More particularly and with reference to the other figures of the drawing, the hull of sailboat B is of conventional molded Fiberglas construction utilizing a double Fiberglas skin 16. The opening 12 may conveniently be cut in the transom T after the latter has been molded or alternatively such opening may be molded into the transom. The sides of the opening 12 receive a pair of generally vertically downwardly and inwardly extending frame boards 17 and 19 over which are secured trim boards 18 and 20, respectively, such pairs of boards being suitably bonded to the Fiberglas skin 16 and to one another. The upper and lower portions of the trim boards 18 and 20, respectively, are provided with a pair of upper and lower pads 22, 24 and 26, 28. A horizontal motor mount beam 30 is rigidly atfixed within the lower portion of the opening 12. It should be observed that the Fiberglas skin 16 does not cover the upper front portion of beam 30, as indicated at 31 in FIGURE 4. Also, as indicated at 3111 in this figure, the skin 16 does not cover the uppermost rear portion of beam 3! The hatch 14 is preferably formed of a Fiberglas skin having integral front and top elements 32 and 34 and a rear element 36, which, as shown particularly in FIG- URES 6, 8 and 9, is joined along its upper edge to the rear of top element 34. The lower end of the hatch 14 is open and a plurality of horizontal wooden spacers 40 are secured between front and rear elements 32 and 36 as shown in FIGURE 8. The sides of the Fiberglas elements 32, 34 and 36 are closed by a pair of side boards 42 and 44 bonded or otherwise secured thereto. It will be noted that the side boards 42, 44 are recessed relative to the side edges of the skin elements 32, 34 and 36. Also, as shown particularly in FIGURES 7 and 8, the front skin element 32 extends downwardly farther than rear skin element 36.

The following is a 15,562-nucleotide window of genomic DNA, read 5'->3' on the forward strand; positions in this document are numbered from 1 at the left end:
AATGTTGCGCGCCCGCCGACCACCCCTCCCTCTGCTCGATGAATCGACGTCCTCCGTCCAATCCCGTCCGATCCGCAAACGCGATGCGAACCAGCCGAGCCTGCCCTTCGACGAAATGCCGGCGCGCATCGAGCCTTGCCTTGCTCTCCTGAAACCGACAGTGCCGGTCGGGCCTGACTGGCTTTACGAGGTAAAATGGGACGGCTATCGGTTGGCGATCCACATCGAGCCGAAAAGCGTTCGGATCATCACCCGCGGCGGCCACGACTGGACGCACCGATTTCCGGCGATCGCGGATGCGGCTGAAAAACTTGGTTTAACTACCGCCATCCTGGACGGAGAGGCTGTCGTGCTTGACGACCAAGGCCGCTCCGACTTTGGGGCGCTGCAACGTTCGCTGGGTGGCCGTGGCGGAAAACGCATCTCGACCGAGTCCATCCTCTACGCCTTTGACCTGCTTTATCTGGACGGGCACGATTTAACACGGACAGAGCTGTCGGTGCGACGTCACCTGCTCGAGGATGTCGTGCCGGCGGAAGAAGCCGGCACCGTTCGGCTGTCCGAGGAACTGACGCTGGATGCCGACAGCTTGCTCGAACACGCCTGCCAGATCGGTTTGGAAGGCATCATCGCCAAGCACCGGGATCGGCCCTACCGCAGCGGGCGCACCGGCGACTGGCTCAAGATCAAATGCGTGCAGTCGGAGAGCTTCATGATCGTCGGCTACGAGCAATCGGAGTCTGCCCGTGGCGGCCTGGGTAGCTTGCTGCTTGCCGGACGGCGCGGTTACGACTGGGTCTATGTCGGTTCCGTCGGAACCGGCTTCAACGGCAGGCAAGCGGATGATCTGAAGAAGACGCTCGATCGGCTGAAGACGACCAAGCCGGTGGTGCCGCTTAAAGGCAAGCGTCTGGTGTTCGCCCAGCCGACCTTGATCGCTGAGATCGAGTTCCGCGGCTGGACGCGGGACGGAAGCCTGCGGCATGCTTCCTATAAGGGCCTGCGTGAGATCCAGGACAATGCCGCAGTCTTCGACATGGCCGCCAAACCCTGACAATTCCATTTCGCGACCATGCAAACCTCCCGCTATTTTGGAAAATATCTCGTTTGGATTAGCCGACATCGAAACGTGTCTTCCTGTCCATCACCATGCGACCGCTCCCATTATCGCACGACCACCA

A lifting handle 46 may be secured to the center of the front Fiberglas element 32. Also, a locking hasp assembly 48 may be interposed between one side of the upper skin element 34 and the top of the transom T, as indicated particularly in FIGURE 1.

In the use of the aforedescribed construction, the hatch 14 is lowered into the transom opening 12 when the sailboat B is to be driven under sail. With the hatch 14- in place within the transom opening 12 the lower portion of the front Fiberglas skin element 32 of the hatch will be disposed over the front portion of the motor mount beam 30 above the front Fiberglas skin element 16a of the transom T. Similarly, the lower portion of the rear Fiberglas skin element 36 of the hatch 14 will extend downwardly a short distance over the rear surface of the motor mount beam 30 to rest upon the upper edge of the rear Fiberglas skin element 16b of the transom T, as shown in FIGURES 8 and 9. As indicated particularly in FIGURE 6, the side extremities of the front Fiberglas skin element 32 of the hatch 14 will extend across the front of the pads 22, 24 and 26, 2? of trim boards 13 and 2t). Similarly, the side extremities of the rear Fiberglas skin element 36 will extend over the rear surfaces of these pads. In this manner, the hatch 14 will be positively locked in place within the transom opening 12, the weight of the hatch maintaining it against upward movement. Preferably, a snap 50 or the like will be positioned within the hasp assembly 4-8 to positively lock the hatch against inadvertent upward movement, as indicated in FIGURE 9.